Trump should fight for US solar against Chinese aggression

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The Washington-based trade group that backs the solar power installer industry, the Solar Energy Industry Association (SEIA), counts U.S. subsidiaries of Chinese solar companies among its members.

That may be why the SEIA is fighting hard to persuade President Trump to reject the advice of the International Trade Commission, which recommended in September that the president impose duties on government-subsidized exports of solar panels into the U.S. 

That’s according to Mark Paustenbach, Suniva spokesperson, one of the two U.S. companies that brought the complaint to the ITC in 2017. 

{mosads}SolarWorld, the other company that brought the ITC complaint goes even further. SolarWorld USA chief executive Juergen Stein charged in federal testimony in October that two Chinese companies benefited from technology secrets stolen illegally by Chinese agents from SolarWorld’s Oregon R&D center.


Stein said SolarWorld developed its own proprietary so-called PERC technology that delivered more power per solar panel than other solar panel technology.

According to Stein’s testimony, in 2011-2012, SolarWorld spent $45 million developing PERC technology into commercial form and launching the manufacturing process. What happened next sounds like it comes right out of a spy novel, according to what Stein told the U.S. government panel

“Between May and September 2012 — exactly the time we brought this technology to mass production — SolarWorld’s IT system was hacked 13 times by the Chinese military hackers. Now armed with our proprietary data, and armed with our cost data, we saw our Chinese competitors leap overnight into PERC technology that we had innovated.”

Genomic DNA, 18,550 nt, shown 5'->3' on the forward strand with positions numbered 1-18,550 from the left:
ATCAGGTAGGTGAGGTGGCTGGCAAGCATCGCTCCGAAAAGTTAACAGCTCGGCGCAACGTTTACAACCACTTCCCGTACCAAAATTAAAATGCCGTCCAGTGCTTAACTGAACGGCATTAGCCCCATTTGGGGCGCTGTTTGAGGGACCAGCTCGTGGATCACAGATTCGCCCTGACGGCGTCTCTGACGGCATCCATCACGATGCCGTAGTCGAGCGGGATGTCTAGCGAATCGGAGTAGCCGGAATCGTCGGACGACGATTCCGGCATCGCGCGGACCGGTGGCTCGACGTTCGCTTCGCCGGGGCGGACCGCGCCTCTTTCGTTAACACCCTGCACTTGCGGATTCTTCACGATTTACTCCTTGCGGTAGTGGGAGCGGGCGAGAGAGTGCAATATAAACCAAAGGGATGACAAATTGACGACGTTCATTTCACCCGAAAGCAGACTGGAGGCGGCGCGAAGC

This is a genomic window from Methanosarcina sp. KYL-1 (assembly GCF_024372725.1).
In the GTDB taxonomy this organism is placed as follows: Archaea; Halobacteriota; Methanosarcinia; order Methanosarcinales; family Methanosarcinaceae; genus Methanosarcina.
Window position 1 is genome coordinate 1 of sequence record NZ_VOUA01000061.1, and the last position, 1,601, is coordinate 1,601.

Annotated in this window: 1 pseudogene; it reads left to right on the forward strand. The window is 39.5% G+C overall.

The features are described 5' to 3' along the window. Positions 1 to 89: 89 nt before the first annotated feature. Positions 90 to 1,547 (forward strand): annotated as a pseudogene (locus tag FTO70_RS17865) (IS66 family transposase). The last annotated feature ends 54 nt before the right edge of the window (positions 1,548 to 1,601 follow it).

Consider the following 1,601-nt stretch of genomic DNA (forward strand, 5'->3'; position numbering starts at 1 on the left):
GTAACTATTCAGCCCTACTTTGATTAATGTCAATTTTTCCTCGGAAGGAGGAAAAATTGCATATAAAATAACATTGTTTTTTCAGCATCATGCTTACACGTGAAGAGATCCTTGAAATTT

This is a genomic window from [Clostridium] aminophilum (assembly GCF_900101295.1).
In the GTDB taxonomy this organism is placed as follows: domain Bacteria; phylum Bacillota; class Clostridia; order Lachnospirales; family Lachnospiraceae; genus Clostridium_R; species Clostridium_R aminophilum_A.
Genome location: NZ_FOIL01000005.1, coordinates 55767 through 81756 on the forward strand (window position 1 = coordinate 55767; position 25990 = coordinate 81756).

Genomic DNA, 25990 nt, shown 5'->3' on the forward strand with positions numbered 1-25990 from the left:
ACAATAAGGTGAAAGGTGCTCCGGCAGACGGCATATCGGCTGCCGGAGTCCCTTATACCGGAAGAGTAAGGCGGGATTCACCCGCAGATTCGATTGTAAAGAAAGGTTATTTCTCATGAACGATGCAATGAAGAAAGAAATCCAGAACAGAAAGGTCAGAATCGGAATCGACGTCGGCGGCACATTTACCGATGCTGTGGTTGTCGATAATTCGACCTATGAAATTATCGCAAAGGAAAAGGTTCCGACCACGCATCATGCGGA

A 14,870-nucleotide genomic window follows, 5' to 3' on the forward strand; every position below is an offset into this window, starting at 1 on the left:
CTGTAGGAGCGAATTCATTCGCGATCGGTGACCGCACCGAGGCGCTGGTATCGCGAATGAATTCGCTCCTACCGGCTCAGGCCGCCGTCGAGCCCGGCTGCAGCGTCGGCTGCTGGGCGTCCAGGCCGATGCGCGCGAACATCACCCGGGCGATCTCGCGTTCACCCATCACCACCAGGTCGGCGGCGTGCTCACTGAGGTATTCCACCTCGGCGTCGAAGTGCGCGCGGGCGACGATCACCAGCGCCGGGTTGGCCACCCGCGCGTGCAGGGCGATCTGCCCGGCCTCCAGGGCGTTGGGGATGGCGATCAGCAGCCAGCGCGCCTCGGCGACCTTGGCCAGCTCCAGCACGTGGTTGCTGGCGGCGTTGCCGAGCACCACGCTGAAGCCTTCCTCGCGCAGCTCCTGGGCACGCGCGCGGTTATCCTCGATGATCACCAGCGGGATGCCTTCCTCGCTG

In May 2014, a U.S. grand jury in Pennsylvania indicted five alleged members of the Chinese People’s Liberation Army (PLA) on charges of cyber hacking to steal trade secrets from five U.S. companies, including SolarWorld (other victims of the alleged hacking included Westinghouse, Alcoa, and US Steel).

According to the federal indictment, the five PLA agents used code names including “UglyGorilla” and “KandyGoo.” The indictment said that Wen Xinyu (codename: WinXYHappy) masterminded the SolarWorld hack:

“Defendant Wen and at least one unidentified co-conspirator stole thousands of emails and related attachments that provided detailed information about SolarWorld’s financial position, production capabilities, cost structure and business strategy.” 

All five alleged spies remain in China and have never been prosecuted.

Stein said in his October testimony that two Chinese solar power manufacturers, JA Solar and Trina, brought out new solar panels using PERC technology in 2014 and 2015. Stein said he believed both companies benefited from the secrets stolen by PLA agent Wen and that without those secrets it would have taken them years to develop their own PERC technology. 

It’s not just the U.S.-based manufacturers that are annoyed with the SEIA. In 2016, two American solar entrepreneurs, venture capitalist Jigar Shah and solar installer Barry Cinnamon launched a petition asking the SEIA to change its priorities and fight for the small installer businesses instead of what they called “global” corporations:

“The majority of the membership dues to fund SEIA came from its hard-working industry board, which consisted mainly of manufacturers and large-scale developers,” Shah and Cinnamon said in their petition.

Also this week, the Coalition for Prosperous America (CPA) — the advocacy group that I work for — published a report labeling SEIA’s claims on jobs in the solar industry as “fiction.” The SEIA claims that 260,000 Americans work in solar power and that up to one-third of those jobs could be lost if President Trump levies duties on foreign solar panels. Those claims were wrong and misleading.

Citing official Bureau of Labor Statistics figures, the CPA report said only about 30,000 Americans currently work in solar power and that job losses in the case of duties would be negligible and job totals could even rise if the proceeds of the duties are returned to the industry.

Jeff Ferry is the research director for the Coalition for a Prosperous America (CPA), an advocacy group representing the interest of U.S. manufacturers and farmers. Suniva is a member company of the CPA. 

Tags Alternative energy Donald Trump Energy Photovoltaics Renewable energy Solar Energy Industries Association Solar power Solar power in the United States SolarWorld Suniva

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